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The most liberal state in the US leaked personal data on local gun owners

man reaching for handgun in waistband

A leak of personal data associated with California gun owners that’s enraged conservatives in recent days appears to be much more expansive than originally reported. In fact, that data breach at the California department of justice is now believed to have impacted hundreds of thousands of gun owners, potentially.

The breach exposed personal information associated with people who were granted or denied a concealed and carry weapons (CCW) permit over the course of a decade (from 2011-2021). According to the state, the exposed data included a trove of personal details. Among the information cache was full names, dates of birth, addresses, gender, race, and CCW license numbers. Various government-issued identifiers, and California Information Index numbers, were also part of the mix.

California gun owners data leak: What happened

Fortunately, it doesn’t seem that either Social Security numbers or personal financial information were part of this event. However, the state has gone on to acknowledge that, in some cases, exposed information may also include driver’s license numbers. As well as internal codes corresponding to the statutory reason why the state banned someone from owning a gun.

Furthermore, the temporary availability of this data may have also extended to the following state information dashboards. They include the California Assault Weapon Registry, Dealer Records of Sale, Firearm Certification System, and the Gun Violence Restraining Order system.


According to the state’s explanation of what happened, an update to California’s Firearms Dashboard Portal led to the gun owners’ data leak. For a period of 24 hours or so, the information was accessible via a public online spreadsheet. And news about the breach first surfaced on Wednesday, June 29.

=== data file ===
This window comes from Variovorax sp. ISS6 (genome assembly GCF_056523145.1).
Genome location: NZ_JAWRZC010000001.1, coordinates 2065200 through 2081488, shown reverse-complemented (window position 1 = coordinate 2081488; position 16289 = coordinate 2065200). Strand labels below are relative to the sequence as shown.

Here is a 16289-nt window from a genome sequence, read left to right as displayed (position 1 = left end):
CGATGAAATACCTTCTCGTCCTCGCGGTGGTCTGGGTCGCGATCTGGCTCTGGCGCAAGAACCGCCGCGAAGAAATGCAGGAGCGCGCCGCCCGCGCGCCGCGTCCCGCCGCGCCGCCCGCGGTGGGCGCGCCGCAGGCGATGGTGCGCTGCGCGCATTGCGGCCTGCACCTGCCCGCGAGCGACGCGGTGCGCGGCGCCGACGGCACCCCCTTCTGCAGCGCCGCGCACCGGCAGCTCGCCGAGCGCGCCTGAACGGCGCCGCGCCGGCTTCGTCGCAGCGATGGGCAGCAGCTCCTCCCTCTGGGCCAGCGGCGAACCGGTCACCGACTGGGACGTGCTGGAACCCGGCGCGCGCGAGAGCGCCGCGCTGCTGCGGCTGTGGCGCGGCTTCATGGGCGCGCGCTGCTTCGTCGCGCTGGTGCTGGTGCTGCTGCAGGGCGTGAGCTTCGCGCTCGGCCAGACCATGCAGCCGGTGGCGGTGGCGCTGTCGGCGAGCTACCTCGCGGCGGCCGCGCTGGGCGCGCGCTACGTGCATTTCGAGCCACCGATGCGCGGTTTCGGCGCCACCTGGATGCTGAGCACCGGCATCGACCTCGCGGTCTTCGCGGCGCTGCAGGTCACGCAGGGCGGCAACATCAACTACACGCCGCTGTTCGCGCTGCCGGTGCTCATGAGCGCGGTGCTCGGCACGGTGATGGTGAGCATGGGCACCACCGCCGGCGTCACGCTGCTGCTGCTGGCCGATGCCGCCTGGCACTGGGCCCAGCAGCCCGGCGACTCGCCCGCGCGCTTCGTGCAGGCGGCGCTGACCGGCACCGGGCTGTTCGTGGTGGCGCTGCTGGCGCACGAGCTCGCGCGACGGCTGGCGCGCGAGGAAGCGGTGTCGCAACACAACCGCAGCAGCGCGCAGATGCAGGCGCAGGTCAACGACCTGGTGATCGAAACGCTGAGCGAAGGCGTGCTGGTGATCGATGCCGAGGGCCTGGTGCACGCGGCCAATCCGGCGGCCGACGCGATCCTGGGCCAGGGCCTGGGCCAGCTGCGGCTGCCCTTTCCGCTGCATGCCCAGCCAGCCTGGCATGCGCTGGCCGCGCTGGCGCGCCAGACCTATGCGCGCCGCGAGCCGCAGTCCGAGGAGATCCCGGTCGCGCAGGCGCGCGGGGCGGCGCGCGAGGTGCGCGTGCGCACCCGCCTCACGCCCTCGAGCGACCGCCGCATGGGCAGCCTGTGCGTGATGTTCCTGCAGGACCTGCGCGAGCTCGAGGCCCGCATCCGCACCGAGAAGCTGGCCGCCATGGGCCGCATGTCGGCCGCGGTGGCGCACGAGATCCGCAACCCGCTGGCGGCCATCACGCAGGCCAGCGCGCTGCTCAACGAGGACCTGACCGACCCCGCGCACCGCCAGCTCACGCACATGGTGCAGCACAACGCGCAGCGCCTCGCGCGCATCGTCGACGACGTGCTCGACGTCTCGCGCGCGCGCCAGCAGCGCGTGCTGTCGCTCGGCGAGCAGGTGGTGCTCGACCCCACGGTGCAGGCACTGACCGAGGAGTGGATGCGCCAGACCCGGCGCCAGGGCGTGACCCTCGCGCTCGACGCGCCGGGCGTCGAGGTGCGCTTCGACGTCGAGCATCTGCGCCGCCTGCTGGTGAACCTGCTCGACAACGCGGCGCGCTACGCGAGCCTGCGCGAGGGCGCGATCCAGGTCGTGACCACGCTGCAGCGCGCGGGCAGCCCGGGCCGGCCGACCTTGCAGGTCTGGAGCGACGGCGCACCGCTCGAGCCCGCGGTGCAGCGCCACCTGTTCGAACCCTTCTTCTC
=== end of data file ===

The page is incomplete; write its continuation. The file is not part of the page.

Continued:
Importantly, initial reports claimed only that the breach applied to people who acquired concealed carry permits The fact of the matter, though, is that the pool of victims is much larger than that. It could include anyone who the state turned down for a permit, as well. The pool of victims here is massive, in other words, making this a pretty big embarrassment for the state.

How conservatives are reacting

Consequently, can you guess how gun proponents and Second Amendment advocates are reacting? As you might imagine, conservatives are accusing the state of California of essentially doxxing gun owners. There’s also a political element to this controversy, in that California is a pretty liberal state. And it has a governor, Gavin Newsom, who’s a strong proponent of gun control.

“Vindictive sore loser bureaucrats have endangered people’s lives and invited conflict by illegally releasing confidential private information,” Chuck Michel, President of the California Rifle & Pistol Association, told one news outlet.

He added that his association is talking to state legislators and sheriffs about the extent of the damage here. And that “litigation is likely.”

The state’s response

So, what’s the state saying about all of this? “The unauthorized release of personal information is unacceptable,” the California DOJ acknowledged in a prepared statement. “We removed the information from public view, shut down the Firearms Dashboard, and are contacting individuals directly who have been impacted by the breach to provide additional information and resources for them.”

Additionally, the California DOG went on to note that it “launched an investigation to determine how this occurred and will take strong corrective measures where necessary.” A review of policies and procedures is also underway, and the state is promising to implement “additional security measures to protect the security of information in our possession..”

UPDATE: This article has been updated on July 2nd at 9:05AM.

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Andy Meek is a reporter who has covered media, entertainment, and culture for over 20 years. His work has appeared in outlets including The Guardian, Forbes, and The Financial Times, and he’s written for BGR since 2015. Andy's coverage includes technology and entertainment, and he has a particular interest in all things streaming. Over the years, he’s interviewed legendary figures in entertainment and tech that range from Stan Lee to John McAfee, Peter Thiel, and Reed Hastings.